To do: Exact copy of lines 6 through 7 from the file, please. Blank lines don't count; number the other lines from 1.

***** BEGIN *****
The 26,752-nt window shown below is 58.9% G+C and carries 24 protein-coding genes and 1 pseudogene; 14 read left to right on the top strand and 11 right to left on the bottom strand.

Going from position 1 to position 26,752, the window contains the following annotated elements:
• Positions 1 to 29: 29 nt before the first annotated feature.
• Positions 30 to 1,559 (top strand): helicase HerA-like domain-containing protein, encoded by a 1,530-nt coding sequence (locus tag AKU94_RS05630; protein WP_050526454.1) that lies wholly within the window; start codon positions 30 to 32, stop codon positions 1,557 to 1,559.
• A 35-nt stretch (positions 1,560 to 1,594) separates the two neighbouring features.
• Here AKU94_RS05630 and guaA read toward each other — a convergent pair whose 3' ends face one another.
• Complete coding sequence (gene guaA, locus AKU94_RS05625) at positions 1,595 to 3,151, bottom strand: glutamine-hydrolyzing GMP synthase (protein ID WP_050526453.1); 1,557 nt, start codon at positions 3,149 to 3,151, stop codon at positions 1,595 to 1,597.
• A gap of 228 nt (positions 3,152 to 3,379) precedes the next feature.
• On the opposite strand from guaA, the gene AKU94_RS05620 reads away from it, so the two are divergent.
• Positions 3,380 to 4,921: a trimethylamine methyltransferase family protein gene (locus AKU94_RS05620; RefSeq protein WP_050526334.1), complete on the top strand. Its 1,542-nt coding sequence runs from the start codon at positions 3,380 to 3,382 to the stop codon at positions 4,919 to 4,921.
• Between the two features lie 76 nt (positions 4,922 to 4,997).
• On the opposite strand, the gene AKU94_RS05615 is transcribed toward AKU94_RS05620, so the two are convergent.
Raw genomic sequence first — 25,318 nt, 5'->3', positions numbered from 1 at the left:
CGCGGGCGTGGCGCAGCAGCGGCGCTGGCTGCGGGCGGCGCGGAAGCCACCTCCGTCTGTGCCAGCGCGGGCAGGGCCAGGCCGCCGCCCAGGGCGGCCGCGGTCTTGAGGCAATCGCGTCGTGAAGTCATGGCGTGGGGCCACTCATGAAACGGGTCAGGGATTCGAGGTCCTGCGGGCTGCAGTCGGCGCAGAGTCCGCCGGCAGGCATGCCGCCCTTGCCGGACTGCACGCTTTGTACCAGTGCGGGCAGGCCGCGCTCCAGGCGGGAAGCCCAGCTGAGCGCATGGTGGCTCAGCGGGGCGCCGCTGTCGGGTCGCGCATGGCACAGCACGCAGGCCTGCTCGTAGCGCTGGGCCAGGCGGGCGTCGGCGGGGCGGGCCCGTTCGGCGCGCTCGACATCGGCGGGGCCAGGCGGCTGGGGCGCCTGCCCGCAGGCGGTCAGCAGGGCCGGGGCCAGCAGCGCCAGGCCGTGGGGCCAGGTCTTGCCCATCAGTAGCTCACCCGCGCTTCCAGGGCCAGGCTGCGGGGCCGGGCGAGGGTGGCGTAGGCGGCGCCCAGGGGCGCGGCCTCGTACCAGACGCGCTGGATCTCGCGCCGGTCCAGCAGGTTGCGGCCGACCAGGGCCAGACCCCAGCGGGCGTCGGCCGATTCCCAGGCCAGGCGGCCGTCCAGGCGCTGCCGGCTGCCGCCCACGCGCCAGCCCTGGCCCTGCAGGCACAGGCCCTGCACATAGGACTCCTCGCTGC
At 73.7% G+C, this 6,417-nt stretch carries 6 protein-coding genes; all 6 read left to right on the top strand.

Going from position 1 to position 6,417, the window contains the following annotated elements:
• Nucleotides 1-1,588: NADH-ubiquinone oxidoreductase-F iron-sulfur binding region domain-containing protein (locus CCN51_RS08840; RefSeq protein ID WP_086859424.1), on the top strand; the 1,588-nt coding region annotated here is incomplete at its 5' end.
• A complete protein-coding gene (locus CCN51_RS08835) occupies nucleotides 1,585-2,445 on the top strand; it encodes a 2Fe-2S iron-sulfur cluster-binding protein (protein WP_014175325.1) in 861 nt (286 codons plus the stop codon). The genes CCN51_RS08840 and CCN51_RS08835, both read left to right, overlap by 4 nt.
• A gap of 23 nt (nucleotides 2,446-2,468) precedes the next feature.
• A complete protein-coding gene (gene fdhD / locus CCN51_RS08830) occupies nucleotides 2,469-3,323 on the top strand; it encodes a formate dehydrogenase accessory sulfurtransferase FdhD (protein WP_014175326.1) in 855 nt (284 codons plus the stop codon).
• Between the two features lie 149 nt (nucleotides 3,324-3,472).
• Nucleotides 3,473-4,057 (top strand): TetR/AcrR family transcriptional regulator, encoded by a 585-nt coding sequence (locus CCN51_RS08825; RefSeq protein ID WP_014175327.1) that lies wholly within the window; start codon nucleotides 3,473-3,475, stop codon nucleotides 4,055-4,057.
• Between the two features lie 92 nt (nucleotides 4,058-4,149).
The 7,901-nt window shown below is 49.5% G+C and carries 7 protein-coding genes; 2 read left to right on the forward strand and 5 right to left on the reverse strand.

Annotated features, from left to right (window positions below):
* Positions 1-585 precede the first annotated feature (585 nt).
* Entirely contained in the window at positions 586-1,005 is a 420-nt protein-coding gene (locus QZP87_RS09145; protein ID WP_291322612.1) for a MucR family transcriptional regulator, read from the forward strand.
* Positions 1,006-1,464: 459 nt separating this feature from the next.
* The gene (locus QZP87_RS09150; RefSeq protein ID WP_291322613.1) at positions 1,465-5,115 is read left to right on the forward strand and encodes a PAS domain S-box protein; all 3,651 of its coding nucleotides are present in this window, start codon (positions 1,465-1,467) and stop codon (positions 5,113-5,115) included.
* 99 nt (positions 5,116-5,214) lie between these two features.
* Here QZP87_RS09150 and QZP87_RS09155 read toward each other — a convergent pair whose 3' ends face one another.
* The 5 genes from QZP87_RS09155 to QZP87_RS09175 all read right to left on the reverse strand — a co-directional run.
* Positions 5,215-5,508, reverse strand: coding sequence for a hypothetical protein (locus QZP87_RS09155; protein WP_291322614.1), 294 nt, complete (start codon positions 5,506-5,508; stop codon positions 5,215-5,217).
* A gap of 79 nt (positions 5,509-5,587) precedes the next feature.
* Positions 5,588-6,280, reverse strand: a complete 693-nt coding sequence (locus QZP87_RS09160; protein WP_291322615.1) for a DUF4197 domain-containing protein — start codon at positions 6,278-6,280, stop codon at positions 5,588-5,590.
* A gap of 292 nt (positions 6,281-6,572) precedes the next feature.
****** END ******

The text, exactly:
• Here AKU94_RS05630 and guaA read toward each other — a convergent pair whose 3' ends face one another.
• Complete coding sequence (gene guaA, locus AKU94_RS05625) at positions 1,595 to 3,151, bottom strand: glutamine-hydrolyzing GMP synthase (protein ID WP_050526453.1); 1,557 nt, start codon at positions 3,149 to 3,151, stop codon at positions 1,595 to 1,597.